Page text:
100 Baggers: Stocks that Return 100-to-1 and How to Find Them by Christopher Mayer

The Rabbit Hole is written by Blas Moros. To support, sign up for the newsletter, become a patron, and/or join The Latticework. Original Design by Thilo Konzok.

  1. An updated version of Phelps’ 100 Baggers, this book takes you through examples of stocks that have turned $1 into $100 since 1962 and how to go about finding the next 100 baggers.
Key Takeaways
  1. 100 baggers are stocks which turn a $1 investment into $100 over a certain period of time. The average stock in Mayer’s research took 25 years to reach 100 bagger status, compounding at over 21% per year on average
    1. 100 bagger essentials – have to look for them; all about growth (sales, EPS, ROC, ROE, ROA); lower multiples preferred; twin engines of growth (lots of growth and low multiple); economic moats; smaller companies preferred; owner-operators preferred; coffee can approach; need a good filter to drown out the noise and keep conviction; luck helps; must be a reluctant seller
  2. Every human problem an investment opportunity if you can anticipate its solution
  3. Like Phelps said, “must buy right and hold on
    1. Investors must distinguish between activity and results. Do not buy/sell simply out of boredom!
    2. Focus on the actual business – earnings, ROE, ROA and not price and never worry about market timing
  4. Look for “new methods, new materials and new products – things that improve life, that solve problems and allow us to do things better, faster and cheaper. There is also an admirable ethical streak to Mr. Phelps’ style, as he emphasized investing in companies that do something good for mankind.”
    1. Simply looking at numbers often misses the point – must truly understand how a company can create value in the years ahead
  5. Never take an investment action for a non investment reason (selling for tax reasons, want for action…)
  6. Coffee Can portfolio – take a portion of your money and select the best stocks you can and hold on for 10 years. Typically look at more established companies, with long runways that have the potential to compound for 10+ years
    1. Can serve as a crutch as it forces you to extend your time horizon and understand how the company will create value and be around for the next 10 years
  7. Must be able to stomach multiple 50%+ drops along the way
  8. Choose a leader, industry, country with a compelling story and be willing to face tremendous drops in value. As long as story remains intact, simply hold on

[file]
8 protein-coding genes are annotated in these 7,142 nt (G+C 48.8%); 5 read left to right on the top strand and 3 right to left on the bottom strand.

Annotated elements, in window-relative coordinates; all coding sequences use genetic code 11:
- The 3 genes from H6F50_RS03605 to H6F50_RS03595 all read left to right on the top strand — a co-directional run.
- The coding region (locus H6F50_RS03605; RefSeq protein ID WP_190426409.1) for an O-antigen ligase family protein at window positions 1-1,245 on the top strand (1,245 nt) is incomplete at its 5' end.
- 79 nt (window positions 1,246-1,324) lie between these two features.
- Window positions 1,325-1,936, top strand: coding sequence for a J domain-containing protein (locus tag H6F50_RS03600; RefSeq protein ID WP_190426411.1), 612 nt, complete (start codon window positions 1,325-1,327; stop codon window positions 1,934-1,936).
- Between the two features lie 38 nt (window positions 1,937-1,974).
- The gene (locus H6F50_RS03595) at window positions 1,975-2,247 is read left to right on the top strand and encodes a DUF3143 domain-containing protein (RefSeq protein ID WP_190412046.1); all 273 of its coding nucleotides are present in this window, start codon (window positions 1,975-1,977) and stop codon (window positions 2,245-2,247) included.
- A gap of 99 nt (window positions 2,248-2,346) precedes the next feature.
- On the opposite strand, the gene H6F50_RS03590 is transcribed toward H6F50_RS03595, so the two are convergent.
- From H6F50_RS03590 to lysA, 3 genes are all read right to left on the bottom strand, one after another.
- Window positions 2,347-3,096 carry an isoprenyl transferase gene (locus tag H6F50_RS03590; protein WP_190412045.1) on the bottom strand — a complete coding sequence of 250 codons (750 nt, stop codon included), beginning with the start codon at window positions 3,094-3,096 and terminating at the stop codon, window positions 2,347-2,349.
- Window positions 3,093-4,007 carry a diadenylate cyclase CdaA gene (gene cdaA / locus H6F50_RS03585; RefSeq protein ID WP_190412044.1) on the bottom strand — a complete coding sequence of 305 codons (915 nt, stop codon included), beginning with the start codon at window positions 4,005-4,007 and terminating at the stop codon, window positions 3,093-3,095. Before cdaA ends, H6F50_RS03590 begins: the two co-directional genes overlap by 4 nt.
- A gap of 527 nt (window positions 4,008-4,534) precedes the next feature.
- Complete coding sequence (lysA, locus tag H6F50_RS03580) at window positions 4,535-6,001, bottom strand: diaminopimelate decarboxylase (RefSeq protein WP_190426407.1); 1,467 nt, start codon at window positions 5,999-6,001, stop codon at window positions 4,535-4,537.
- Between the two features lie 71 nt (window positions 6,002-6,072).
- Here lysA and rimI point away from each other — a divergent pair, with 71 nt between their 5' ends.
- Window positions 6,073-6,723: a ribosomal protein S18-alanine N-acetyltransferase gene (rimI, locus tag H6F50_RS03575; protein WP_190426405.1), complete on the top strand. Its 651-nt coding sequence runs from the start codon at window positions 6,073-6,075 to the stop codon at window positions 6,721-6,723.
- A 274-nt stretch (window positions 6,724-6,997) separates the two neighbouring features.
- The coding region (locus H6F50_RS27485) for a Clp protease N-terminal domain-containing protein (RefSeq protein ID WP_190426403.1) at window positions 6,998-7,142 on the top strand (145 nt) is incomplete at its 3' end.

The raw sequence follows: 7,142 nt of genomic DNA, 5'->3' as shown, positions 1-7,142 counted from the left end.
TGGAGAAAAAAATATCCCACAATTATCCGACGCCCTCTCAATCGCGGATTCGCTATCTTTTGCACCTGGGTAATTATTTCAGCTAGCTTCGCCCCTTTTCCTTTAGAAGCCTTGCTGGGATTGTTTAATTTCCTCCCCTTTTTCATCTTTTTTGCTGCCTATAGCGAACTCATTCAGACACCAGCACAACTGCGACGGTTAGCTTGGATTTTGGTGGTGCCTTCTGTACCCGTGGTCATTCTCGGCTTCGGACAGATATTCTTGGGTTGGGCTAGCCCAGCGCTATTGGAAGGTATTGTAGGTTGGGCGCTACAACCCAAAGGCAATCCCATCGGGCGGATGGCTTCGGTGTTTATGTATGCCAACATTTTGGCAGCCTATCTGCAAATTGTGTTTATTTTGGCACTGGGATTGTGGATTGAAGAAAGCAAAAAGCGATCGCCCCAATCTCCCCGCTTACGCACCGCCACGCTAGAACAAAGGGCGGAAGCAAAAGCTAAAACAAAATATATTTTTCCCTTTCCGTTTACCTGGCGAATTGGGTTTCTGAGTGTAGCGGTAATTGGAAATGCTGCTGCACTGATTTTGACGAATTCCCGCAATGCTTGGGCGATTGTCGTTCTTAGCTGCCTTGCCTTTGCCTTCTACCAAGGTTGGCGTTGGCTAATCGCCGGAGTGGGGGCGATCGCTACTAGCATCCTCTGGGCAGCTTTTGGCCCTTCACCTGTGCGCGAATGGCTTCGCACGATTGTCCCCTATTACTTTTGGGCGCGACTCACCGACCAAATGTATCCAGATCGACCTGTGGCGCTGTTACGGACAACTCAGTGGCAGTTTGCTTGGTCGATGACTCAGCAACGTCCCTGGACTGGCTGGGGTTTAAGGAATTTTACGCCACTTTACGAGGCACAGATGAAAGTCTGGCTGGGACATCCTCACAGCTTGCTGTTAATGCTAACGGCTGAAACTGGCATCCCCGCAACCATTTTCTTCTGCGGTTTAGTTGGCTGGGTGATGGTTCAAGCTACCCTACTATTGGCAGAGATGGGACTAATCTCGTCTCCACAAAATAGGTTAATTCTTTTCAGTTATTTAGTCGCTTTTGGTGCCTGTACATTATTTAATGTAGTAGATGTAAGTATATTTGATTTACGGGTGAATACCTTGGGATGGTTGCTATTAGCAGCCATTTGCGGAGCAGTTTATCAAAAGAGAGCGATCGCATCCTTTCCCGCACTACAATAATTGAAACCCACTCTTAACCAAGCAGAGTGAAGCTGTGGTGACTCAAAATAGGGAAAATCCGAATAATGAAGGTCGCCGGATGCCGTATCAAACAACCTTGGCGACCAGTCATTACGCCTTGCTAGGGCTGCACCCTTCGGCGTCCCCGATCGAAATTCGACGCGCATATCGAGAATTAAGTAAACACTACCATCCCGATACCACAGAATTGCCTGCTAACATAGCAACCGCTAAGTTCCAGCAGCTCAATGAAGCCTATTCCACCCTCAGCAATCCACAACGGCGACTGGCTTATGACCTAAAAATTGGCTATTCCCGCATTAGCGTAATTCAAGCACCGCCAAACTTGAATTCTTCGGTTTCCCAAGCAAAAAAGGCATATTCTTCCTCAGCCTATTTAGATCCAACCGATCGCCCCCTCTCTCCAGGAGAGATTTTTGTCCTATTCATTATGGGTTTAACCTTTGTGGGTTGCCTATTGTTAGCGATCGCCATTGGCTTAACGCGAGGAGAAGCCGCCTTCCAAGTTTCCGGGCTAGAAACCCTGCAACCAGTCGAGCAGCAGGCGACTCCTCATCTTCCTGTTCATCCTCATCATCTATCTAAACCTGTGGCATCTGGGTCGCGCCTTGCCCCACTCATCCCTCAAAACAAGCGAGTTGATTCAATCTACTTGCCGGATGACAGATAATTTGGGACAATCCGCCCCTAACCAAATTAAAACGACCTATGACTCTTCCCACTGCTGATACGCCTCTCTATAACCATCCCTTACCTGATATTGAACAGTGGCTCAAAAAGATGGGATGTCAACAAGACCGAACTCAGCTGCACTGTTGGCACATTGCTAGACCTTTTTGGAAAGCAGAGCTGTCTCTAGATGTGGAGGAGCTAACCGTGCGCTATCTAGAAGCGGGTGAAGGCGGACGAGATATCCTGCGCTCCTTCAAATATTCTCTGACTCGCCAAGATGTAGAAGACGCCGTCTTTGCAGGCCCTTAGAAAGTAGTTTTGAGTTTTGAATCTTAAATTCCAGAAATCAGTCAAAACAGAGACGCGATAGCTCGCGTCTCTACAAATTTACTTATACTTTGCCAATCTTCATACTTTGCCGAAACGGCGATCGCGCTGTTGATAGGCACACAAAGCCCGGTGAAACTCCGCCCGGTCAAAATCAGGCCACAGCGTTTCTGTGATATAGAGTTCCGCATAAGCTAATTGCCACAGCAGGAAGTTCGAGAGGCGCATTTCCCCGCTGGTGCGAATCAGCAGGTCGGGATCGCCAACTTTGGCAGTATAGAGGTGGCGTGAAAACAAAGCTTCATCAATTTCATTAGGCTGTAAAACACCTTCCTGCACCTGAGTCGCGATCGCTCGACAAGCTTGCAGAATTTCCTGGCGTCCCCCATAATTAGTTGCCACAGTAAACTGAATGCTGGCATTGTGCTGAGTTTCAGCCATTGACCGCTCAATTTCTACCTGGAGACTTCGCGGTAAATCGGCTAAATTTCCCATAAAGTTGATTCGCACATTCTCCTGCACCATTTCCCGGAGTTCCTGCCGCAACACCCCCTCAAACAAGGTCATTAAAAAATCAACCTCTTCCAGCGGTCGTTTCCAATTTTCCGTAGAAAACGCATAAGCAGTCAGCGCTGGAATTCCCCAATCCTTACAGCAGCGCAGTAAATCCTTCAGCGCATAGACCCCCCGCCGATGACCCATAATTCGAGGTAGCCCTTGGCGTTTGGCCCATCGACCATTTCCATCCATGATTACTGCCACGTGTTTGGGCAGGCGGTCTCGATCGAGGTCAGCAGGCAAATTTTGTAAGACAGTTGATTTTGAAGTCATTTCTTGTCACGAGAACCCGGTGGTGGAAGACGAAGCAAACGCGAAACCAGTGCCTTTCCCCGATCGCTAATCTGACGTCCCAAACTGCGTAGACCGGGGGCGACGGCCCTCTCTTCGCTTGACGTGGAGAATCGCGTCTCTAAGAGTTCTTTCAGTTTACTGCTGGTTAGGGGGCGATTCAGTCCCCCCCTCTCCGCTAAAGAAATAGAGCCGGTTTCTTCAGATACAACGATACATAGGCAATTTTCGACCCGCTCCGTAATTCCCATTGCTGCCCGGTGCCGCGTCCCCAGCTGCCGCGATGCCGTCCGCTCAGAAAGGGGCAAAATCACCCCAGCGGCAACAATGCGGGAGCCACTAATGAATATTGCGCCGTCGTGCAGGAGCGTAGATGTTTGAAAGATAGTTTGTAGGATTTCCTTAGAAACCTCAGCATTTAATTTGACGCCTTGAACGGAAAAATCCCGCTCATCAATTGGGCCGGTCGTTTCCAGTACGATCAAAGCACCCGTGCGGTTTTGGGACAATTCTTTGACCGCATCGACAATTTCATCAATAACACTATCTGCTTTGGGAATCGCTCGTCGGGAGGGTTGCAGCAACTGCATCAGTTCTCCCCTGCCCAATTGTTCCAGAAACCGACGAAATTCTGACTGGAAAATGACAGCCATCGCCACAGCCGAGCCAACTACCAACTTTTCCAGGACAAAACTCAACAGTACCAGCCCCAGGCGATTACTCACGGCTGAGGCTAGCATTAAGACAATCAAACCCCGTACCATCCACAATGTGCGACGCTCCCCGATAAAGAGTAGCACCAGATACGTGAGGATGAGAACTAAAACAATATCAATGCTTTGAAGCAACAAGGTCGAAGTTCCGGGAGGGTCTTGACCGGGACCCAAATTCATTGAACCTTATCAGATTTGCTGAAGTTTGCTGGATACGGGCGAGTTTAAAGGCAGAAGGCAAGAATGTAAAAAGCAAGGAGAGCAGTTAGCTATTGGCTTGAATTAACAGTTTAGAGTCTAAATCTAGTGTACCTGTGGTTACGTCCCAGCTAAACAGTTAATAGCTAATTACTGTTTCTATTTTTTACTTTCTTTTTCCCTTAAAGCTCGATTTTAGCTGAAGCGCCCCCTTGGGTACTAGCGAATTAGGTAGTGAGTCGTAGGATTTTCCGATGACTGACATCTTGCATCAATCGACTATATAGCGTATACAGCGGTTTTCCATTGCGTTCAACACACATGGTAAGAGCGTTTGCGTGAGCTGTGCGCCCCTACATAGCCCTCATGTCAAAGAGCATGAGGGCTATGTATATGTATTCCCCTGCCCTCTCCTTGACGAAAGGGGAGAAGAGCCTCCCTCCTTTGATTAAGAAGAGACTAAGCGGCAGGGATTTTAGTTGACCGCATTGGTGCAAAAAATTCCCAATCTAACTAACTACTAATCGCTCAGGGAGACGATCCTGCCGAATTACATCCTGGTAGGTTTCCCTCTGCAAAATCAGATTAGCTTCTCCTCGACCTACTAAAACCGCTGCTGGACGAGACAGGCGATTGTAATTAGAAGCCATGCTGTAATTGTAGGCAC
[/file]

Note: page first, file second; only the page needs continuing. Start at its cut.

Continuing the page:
9. Twin Engines of growth – PE expansion and exploding earnings
  10. Three legged stool – businesses that have historically compounded value per share at very high rates; highly skilled managers who have a history of treating shareholders as though they are partners; business that can reinvest their free cash flow in a manner that continue to earn above average returns
    1. Importance of high ROC and ability to reinvest that cash to continue earning high ROC is the key to finding 100 baggers
  11. SQGLP – Small, quality business and management, growth in earnings, longevity of quality/growth, price is low
  12. Don’t underestimate share buybacks – look at AutoZone
  13. Median sales for pre 100 bagger companies is about $170m and median market cap is about $500m. This gives a P/S of about 3 which is not cheap on a traditional basis
    1. Big ideas, potentially large markets, pricing power, brand, dominate a niche
  14. Takes vision, courage to buy and patience. can’t always see the potential in the financials
  15. Prefer to pay healthy price for high growth and return than cheap price for mediocrity. Be willing to pay a fair price for a quality company/management
  16. Screen – high ROE (>15%) for 5+ years through high profit margins (and not leverage), sales growth of >10% for 5+ years
    1. Capital allocation, inside ownership vital (10-20% of company) huge
  17. Companies with high insider ownership are often discounted because they aren’t liquid enough to be included in ETFs
  18. Highlights current “Outsider” CEOs – TDG, DHR/CFX, VRX, NVR, XOM, MKL, WTM, FFH:TSX, LUK, AZO, CSU:TSX
  19. Highlights some “second tier” Berkshires – Thomas Fortune Ryan, Van Sweringen brothers (Alleghany), Izaak Walton Killman, Bronfman brothers (Seagram, Brookfield Asset Management, Albert Frere (Groupe Bruxelles Lambert), AB Kinnevik, Bollore Group, Dundee Corp, First Pacific Corp.
  20. Great product and management alone is not enough for a moat
  21. Mental model – create industry map showing all the players that touch an industry
    1. Air lines example – Air Lease, Boeing, B/E Aeorspace (lessors, manufacturers, suppliers)
  22. High gross margins single most important factor for long run performance (scale and track record useful too)